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How to Handle Power Struggles With Children

July 14, 2009

By Chantelle K. Dockter,
MA, Licensed Professional Counselor
Associate of CCCOW,

Question: I have a very strong-willed child that runs me ragged. We seem to fight over every little thing daily, and sometimes I can’t remember who the parent is! How do I deal with him?

Answer: This is a very common parenting concern. Even the most conscientious parent can find themselves sucked into an argument with their little one, and find themselves on the losing end. It is very important to remember that you are the parent, and that there is a reason for that. Our kids, as much as they think they know what is best for them, need us to place appropriate boundaries for them, and to enforce those boundaries.

The first thing to focus on is what you are trying to teach your child. Is it that bigger/meaner wins or that the problem-solving/compromise approach is best? View each situation as a teaching moment with your child. This can help parents keep their cool and look towards the goal of raising a productive member of society.

Preventing power struggles should be the first line of defense. There are definitely times that call for consequences, but prevention should be attempted first. This can set your child up to be successful. Begin to predict when things will be rough for your child, and plan for that. For example, many children have an especially hard time in the late afternoon and evening. One reason for this is that they have held it together all day at school and then melt-down when they get into the comfortable and safe arena of home. Often kids will attempt power struggles with parents that they won’t attempt with others in authority, such as teachers. Be more aware of what frustrations he is able to manage and be open to eliminating unimportant and unnecessary frustrations which will reduce the opportunities for power struggles and meltdowns. Routines are a very important part of prevention. Most kids do better when kept on a consistent routine, especially regarding sleep, meals, and daily expectations. Of course there are moments when routines need to be broken due to situations that come up, but the goal should be to create and keep healthy habits and routines as they make children feel safe and cared for. They also then know what is required of them and can make better choices.

Any of us who are parents know that all the preventing in the world will not nix power struggles completely. It is very important to win the ones you pick, and only pick the ones you can win. You can never pick what comes out of your child’s mouth or bodies! Kids will do what works for them. At a very early age they learn how to get what they want and can find every button to push with their parents. It is important to say something to yourself to remind yourself who is the child in that moment…such as, “You are five, and I can keep you from pushing my buttons”. You are wittier, smarter, and can endure more as an adult. Power struggles with our children cause us to forget this in the heat of the moment.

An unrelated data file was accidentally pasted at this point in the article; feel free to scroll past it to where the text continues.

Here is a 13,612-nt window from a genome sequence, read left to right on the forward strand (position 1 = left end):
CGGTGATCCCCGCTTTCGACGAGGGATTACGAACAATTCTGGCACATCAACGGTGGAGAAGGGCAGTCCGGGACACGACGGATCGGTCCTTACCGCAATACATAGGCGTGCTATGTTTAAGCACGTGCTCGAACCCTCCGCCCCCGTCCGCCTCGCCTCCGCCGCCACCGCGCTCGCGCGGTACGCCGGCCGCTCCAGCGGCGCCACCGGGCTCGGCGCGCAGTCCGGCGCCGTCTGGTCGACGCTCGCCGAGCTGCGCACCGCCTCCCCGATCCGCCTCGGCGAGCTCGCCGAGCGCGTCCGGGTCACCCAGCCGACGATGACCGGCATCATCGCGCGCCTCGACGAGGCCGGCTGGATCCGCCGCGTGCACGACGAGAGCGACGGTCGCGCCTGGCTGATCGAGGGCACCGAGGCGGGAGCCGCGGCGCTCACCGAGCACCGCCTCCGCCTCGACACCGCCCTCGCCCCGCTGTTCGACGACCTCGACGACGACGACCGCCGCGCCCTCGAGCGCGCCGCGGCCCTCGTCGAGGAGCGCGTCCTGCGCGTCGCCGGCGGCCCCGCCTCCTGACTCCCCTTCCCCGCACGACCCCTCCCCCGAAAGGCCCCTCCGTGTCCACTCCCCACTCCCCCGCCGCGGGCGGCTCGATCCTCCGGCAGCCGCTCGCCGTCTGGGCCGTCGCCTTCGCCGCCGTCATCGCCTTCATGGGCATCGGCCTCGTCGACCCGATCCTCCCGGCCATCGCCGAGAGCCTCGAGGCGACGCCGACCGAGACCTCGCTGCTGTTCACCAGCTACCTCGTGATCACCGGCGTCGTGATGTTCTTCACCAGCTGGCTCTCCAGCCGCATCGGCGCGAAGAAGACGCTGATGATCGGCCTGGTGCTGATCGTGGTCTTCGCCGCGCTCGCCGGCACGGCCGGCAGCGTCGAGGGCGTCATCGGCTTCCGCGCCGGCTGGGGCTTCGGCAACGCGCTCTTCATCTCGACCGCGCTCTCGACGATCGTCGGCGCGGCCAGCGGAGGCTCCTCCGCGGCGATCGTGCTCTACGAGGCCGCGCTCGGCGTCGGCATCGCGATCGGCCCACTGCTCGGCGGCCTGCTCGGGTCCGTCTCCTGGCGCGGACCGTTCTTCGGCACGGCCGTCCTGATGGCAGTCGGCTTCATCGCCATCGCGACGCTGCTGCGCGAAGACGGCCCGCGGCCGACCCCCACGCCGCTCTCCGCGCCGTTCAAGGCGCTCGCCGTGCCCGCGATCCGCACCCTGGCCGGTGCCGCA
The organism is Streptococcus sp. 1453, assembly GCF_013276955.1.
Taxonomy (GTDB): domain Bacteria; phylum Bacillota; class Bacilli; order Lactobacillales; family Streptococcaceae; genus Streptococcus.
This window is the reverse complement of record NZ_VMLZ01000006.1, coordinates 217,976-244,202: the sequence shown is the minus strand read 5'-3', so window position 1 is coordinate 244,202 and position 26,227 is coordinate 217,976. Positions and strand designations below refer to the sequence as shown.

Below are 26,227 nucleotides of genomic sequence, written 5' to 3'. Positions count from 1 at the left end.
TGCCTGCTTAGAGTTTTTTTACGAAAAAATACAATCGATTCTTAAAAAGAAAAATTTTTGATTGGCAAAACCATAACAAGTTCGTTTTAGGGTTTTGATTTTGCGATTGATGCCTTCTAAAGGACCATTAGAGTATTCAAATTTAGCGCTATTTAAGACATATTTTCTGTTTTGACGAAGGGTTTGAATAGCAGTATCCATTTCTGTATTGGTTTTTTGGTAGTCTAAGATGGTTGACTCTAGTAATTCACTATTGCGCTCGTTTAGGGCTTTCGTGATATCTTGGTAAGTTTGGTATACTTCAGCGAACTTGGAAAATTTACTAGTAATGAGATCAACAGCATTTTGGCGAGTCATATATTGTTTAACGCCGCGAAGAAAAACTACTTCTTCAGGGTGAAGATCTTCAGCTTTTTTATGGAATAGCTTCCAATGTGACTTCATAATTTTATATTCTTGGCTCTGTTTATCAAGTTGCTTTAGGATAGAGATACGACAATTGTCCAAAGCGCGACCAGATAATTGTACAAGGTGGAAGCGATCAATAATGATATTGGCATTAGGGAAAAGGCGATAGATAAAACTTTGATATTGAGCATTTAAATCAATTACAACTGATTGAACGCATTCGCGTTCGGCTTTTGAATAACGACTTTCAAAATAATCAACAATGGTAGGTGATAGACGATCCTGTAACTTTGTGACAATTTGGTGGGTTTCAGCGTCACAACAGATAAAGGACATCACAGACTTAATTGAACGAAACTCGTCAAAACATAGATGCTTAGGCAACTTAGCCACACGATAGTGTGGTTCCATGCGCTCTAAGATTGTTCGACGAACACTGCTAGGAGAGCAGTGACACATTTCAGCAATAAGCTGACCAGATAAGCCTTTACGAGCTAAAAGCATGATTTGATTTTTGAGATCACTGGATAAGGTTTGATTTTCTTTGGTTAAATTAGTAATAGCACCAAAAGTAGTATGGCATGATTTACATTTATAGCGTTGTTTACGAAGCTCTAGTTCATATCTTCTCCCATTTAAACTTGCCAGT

The broken record approach is one of the most effective. Consider saying, “I love you too much to argue with you” or “I am not having this conversation”, and calmly repeating it over and over as necessary. It is very important to take the emotion out of your voice, and not to yell it. Repeating the same statement over keeps you as the parent from engaging in an argument with your child and after a while they tire when they realize that you are holding firm. This results in a lot less work for you as the parent and keeps you healthily detached from their meltdown. Children test us constantly and need to see that we can be the parent and stand strong and make wise decisions, even when they come at us strongly. Try and look at the power struggles and difficult situations objectively, which helps keep you from emotionally melting down yourself!

Chantelle K. Dockter, MA Licensed Professional Counselor
Associate of CCCOW,

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Discuss this article

Kay July 14, 2009

You bring up some excellent points. I especially like the one about predicting “meltdown” times. This not only holds true for the kids,but parents themselves are known to melt down by late afternoon. Probably not the best time for either side to do too much “reasoning”.

Margie July 14, 2009

Interesting how so many of your great tips require the parent to “know the child”. Whether it;s about what they best respond to in terms of discipline or when they melt down, only time with your child could give you that information.

Tina July 14, 2009

I’ve always cringed at that “quality not quantity” phrase for the very reason Margie alluded to…you need both quality and quantity of time with your kids to really know how they tick.

Kay July 14, 2009

Agreed Tina! Especially when establishing good lines of communication. If the kid never feels there is enough time to simply sit down to talk, they refrain from talking instead of bothering the “busy” parent. They have to know that talking is a comfortable and easy place to be. Another argument for at-home parenting.

Alice July 14, 2009

Our children are special treasures, so glad to see such good advice. Consistancy and boundrys make children feel safe, even when they try to “bush your buttons.”

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